According to the 12 astronauts that have walked on the moon, the lunar surface smells like gunpowder. However, in future there could also be a whiff or urine if the latest research comes to pass. 

Published this week in the Journal of Cleaner Production is research that suggests that space agencies like NASA, the European Space Agency (ESA) and the China National Space Administration (CNSA) could utilise the urea in the pee of astronauts as a plasticizer to create “moon concrete” for building structures and modules of their planned moon bases.

The research is based on the premise that getting construction materials to the lunar surface would be both expensive (transporting about 0.45 kg from the Earth to space costs about $10,000) and a major logistical problem. 

So scientists from Norway, Spain, the Netherlands and Italy—in cooperation with ESA—conducted several experiments to verify the potential of urine urea as an additive that can be incorporated into concrete to soften the initial mixture and make it more pliable before it hardens. 

How to make ‘moon concrete’

Essentially, you mix regolith—the loose material from the moon’s surface—with water and astronaut pee. “To make the geopolymer concrete that will be used on the moon, the idea is to use what is there: regolith and the water from the ice present in some areas,” said Ramón Pamies, a professor at the Polytechnic University of Cartagena (Murcia), where various analyses of the samples have been carried out using X-ray diffraction. “A waste product, such as the urine of the personnel who occupy the moon bases, could also be used,” he added. “The two main components of this body fluid are water and urea, a molecule that allows the hydrogen bonds to be broken and, therefore, reduces the viscosities of many aqueous mixtures.”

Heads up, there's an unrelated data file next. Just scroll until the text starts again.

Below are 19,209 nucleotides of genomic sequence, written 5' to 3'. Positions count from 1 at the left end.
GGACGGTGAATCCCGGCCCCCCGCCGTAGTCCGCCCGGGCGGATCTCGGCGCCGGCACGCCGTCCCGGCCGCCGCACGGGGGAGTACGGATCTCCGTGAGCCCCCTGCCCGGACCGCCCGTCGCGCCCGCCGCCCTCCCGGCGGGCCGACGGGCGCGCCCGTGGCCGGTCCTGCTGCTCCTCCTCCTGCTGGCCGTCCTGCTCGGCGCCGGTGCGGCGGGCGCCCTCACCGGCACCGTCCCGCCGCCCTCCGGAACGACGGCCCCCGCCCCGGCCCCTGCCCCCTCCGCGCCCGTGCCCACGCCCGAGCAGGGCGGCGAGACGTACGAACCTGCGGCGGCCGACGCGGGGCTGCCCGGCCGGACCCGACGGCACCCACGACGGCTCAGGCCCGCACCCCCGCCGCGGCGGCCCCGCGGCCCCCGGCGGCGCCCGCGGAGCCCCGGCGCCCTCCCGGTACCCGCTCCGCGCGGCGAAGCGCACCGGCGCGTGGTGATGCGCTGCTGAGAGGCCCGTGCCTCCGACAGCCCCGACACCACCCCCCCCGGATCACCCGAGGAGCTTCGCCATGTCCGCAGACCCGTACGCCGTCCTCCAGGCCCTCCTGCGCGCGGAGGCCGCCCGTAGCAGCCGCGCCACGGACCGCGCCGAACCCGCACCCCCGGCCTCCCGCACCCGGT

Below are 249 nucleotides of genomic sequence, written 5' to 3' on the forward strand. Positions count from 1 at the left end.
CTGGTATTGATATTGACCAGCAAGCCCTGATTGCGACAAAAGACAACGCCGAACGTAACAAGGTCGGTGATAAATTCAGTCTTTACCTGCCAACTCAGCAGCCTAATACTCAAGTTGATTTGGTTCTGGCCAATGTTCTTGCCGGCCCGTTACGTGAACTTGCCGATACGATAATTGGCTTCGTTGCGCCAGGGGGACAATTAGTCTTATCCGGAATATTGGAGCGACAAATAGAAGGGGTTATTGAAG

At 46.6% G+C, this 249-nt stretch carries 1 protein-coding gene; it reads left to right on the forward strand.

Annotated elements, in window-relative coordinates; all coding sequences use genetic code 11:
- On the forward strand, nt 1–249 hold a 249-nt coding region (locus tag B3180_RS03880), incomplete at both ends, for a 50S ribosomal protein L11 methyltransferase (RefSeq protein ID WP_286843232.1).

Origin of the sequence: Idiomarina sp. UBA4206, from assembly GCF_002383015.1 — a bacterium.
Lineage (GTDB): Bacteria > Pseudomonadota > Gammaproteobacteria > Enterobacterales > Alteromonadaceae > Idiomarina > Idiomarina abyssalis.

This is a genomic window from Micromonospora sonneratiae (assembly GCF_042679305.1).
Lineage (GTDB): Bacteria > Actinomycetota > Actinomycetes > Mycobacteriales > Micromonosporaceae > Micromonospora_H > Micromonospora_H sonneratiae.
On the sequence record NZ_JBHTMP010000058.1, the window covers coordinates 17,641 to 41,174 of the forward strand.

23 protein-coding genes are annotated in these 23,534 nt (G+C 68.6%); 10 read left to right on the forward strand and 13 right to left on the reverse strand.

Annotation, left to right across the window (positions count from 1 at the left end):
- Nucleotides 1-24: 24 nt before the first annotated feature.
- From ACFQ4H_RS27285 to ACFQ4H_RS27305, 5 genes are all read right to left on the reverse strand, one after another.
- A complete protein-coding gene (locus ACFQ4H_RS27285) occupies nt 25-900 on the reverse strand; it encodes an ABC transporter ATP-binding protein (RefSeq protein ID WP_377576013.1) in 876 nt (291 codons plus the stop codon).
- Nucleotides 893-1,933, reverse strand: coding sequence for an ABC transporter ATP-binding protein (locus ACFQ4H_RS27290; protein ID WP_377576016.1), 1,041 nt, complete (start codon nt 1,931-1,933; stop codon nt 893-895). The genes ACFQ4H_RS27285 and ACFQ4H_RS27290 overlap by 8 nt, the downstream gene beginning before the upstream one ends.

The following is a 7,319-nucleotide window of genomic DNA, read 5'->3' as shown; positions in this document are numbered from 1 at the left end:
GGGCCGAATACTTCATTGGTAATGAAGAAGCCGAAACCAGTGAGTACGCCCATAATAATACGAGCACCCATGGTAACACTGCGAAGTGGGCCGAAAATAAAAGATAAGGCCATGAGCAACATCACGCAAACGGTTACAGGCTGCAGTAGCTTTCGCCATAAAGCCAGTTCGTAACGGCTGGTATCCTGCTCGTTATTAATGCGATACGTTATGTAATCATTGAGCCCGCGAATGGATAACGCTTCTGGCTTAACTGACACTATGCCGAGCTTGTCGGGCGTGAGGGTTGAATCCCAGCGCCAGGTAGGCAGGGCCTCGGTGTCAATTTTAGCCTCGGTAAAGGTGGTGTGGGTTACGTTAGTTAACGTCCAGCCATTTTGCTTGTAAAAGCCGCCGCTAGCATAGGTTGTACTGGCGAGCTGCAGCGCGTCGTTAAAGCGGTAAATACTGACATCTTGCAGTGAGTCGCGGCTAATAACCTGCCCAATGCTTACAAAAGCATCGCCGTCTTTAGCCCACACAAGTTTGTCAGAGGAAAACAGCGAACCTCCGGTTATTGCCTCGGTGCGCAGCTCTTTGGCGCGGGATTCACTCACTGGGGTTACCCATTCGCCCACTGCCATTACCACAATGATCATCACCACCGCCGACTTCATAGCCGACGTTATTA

3D printing with pee

The experiments, carried out at Østfold University College (Norway), were conducted using a material developed by ESA that is similar to moon regolith, together with urea and various plasticizers. The researchers then used a 3D printer to make “mud” cylinders and compared the results. It revealed that the samples carrying urea supported heavy weights and remained almost stable in shape. Once heated to 80°C/176°F, their resistance was also tested and even increased after eight freeze-thaw cycles like those on the moon.

Houston, we have a problem

“We have not yet investigated how the urea would be extracted from the urine, as we are assessing whether this would really be necessary, because perhaps its other components could also be used to form the geopolymer concrete,” said Lena Kjøniksen, one of the Norwegian researchers. “The actual water in the urine could be used for the mixture, together with that which can be obtained on the Moon, or a combination of both.”

The scientists stress the need for further testing to find the best building material for the moon bases, where it can be mass-produced using 3D printers.

Wishing you clear skies and wide eyes.